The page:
Yesterday’s exchange with a stranger on Facebook who saw Kevin Carter’s Pulitzer Prize winning picture and my accompanying prayer and proceeded to explain why my prayer, with its inappropriate, “Mother-Spirit” language, would not be heard and why I, an “unsaved sinner” would not be answered, sparked some thinking and praying yesterday. By “thinking” I mean that I spent much of my morning absent-mindedly going through the motions of grocery shopping and children chauffeuring with this stranger’s commentary as a kind of recurring subtext in my mind, like subtitles in a movie flick. There I was unloading groceries on the table and it was “This is why that prayer did not reach God’s ear,” or I was changing Sam’s diapers to the tune of “God is not a spirit-mother.” By “praying” I mean that I spent the first half of the day complaining to God about self-righteous, “religious” people who take it upon themselves to pronounce me doomed because of my doubts.
So there I was obsessing, complaining and patting myself on the back for my bravado in being honest about questions of suffering and so on, when it hit me: that there is something deeply wrong and even diabolical at play under the surface of these kinds of petty spats between us “religious types” over how we pray and worship. Mark Labberton, in his book, The Dangerous Act of Worship, touches on it when he describes how contemporary worship wars obscure the necessary connection between worship and God’s justice. The tragedy? That so often we Christians find it easier to attack one another rather than the deep injustices in the world that break God’s heart and should break ours, too.
Kevin Carter’s picture stirred in me at once both a great sense of despair and a desperate need to pray for God’s goodness to shine in these dark places and to use me in the smallest of ways to channel that goodness and in turn be transformed. Whether or not I used the right words to pray is of secondary importance, ultimately. Whether or not I was “sinful” or “saved” was, too, actually. That the child in that picture and the plight of the many like her today was relegated to the background because of a religious dispute is the ultimate tragedy- insofar as this kind of thing has been happening for years and over and over again in various pockets of religion. As friend and missional church thinker and practitioner Lance Ford puts it, in quoting a preacher he once heard, “a religious spirit cannot bear a compassionate heart.” How can we expect to bear even a piece of God’s heart in the smallest of ways when we wrangle over the pettiest of issues?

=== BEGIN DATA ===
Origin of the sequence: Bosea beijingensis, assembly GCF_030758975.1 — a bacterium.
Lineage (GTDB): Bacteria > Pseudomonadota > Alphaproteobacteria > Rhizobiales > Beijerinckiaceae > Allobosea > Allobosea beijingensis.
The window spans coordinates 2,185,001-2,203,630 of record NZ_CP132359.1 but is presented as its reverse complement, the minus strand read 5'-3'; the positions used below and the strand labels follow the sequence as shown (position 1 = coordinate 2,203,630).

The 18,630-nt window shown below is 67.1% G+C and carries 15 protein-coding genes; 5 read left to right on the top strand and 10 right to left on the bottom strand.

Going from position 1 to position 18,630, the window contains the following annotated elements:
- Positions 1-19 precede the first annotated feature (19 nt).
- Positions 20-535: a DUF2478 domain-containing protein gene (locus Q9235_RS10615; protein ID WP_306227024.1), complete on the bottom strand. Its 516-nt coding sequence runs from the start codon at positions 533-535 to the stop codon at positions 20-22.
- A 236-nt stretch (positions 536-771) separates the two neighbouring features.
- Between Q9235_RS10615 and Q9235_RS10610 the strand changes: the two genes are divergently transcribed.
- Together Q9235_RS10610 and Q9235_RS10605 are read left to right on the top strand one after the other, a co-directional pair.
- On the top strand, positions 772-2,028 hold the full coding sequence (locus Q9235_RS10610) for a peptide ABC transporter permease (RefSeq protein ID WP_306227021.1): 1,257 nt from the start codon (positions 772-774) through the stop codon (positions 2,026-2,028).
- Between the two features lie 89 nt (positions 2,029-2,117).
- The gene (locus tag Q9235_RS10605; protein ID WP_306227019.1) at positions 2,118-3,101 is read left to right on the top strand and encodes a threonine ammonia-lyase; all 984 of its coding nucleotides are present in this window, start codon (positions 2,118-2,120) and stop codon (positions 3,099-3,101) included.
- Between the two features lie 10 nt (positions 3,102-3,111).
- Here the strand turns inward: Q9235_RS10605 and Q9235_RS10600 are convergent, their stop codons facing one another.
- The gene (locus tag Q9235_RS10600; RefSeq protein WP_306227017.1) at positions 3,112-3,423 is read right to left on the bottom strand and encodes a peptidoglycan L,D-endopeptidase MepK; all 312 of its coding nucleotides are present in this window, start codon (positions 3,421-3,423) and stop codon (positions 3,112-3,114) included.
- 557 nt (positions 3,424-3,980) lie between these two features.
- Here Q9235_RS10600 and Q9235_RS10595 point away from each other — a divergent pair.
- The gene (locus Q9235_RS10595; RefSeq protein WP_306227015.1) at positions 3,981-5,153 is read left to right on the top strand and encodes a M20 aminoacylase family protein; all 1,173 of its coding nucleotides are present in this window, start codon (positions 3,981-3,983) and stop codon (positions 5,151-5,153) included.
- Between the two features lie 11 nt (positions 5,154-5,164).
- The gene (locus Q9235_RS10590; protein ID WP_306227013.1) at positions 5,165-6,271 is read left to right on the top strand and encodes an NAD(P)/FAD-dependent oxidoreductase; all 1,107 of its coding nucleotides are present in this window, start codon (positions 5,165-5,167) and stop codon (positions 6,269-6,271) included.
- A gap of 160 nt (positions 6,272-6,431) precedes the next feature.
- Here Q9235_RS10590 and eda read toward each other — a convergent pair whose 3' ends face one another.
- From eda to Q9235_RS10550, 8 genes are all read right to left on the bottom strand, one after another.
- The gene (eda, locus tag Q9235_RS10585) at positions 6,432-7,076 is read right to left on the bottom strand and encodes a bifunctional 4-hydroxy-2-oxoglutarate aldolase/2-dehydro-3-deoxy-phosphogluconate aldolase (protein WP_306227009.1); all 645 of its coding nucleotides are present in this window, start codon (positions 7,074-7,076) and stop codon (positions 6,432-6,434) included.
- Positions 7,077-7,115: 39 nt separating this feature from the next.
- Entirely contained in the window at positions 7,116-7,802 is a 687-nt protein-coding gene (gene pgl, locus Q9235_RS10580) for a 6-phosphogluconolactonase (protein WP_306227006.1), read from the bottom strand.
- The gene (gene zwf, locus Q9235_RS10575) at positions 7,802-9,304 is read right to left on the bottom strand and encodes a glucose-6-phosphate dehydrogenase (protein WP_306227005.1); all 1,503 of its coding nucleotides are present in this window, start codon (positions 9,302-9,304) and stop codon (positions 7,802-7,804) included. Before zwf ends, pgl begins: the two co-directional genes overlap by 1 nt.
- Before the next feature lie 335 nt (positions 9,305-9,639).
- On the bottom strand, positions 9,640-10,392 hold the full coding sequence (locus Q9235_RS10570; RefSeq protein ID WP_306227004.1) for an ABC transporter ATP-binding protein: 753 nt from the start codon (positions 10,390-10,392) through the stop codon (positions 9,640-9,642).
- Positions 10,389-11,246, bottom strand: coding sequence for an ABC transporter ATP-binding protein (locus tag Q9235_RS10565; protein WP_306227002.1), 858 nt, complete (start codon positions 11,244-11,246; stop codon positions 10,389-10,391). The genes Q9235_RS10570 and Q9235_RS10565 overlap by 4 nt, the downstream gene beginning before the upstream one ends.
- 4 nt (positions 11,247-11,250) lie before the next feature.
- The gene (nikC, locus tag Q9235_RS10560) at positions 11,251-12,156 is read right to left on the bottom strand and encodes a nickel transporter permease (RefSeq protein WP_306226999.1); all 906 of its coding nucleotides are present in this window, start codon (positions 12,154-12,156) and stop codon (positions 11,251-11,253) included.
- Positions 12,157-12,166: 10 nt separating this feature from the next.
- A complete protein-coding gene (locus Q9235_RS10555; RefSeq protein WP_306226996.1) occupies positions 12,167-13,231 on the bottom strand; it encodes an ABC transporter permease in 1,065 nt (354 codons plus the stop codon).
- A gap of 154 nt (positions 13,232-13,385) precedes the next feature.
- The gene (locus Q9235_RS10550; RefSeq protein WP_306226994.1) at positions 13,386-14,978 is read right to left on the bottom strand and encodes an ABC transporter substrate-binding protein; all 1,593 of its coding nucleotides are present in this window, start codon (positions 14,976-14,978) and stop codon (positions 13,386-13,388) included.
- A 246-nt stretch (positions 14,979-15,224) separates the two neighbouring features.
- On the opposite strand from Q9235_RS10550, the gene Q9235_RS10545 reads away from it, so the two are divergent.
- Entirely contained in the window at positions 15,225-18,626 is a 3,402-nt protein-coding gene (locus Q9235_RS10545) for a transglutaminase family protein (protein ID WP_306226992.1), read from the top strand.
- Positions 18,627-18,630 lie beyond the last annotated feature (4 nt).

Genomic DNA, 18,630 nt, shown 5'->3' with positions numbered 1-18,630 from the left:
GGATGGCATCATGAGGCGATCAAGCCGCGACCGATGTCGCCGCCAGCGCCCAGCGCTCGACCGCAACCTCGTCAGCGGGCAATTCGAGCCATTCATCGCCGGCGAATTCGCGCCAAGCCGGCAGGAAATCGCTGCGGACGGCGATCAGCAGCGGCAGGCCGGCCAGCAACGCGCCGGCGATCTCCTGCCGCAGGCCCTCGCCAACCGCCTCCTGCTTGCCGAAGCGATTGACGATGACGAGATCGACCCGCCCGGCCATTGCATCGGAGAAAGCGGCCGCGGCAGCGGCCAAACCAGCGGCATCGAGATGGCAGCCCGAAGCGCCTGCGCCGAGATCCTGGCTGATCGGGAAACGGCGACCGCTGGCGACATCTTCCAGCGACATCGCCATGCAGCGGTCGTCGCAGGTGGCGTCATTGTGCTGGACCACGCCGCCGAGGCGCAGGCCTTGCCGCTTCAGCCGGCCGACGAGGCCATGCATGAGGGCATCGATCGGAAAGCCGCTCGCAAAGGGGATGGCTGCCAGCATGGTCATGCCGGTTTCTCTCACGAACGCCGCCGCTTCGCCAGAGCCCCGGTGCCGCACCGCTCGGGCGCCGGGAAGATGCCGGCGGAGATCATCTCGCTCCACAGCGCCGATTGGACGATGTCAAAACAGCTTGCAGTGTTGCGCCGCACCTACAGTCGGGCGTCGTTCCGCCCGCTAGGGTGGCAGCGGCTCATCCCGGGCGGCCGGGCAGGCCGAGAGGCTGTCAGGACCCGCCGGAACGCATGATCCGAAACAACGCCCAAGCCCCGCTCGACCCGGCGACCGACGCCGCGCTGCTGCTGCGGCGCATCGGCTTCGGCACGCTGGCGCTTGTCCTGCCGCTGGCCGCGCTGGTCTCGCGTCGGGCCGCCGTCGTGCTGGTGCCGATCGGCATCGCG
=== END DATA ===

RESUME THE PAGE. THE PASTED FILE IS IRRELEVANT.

This, I suspect, is the biggest issue facing today’s church: more and more people are recognizing that God is choosing to carry out God’s mission without the help of the local church. Which should not be that surprising, maybe, because we have seen this once before, after all. The Bible I read tells a story about how God chooses a people for God’s Self and calls them to a mission of feeding the hungry, healing the sick and freeing the captives, all as a way of pointing to the dawning of God’s kingdom, which we Christians pray for every Sunday when we say, “Thy kingdom come…one earth as it is in heaven;” but then God’s people fail; in fact, they fail over and over again, becoming insulated in their wrangling over all sorts of religious issues- so much so that God chooses to act without their help. Enter Jesus. He comes to fulfill God’s mission because God’s people could not do it themselves, and when He does, He does so apart from the help of the temple, without the prescribed methods of the religious types of His time.
Yes, God may still use the church for God’s mission. Just maybe. And at times God does. But when God chooses to use those outside the church to fulfill God’s mission, I am not in the least bit surprised.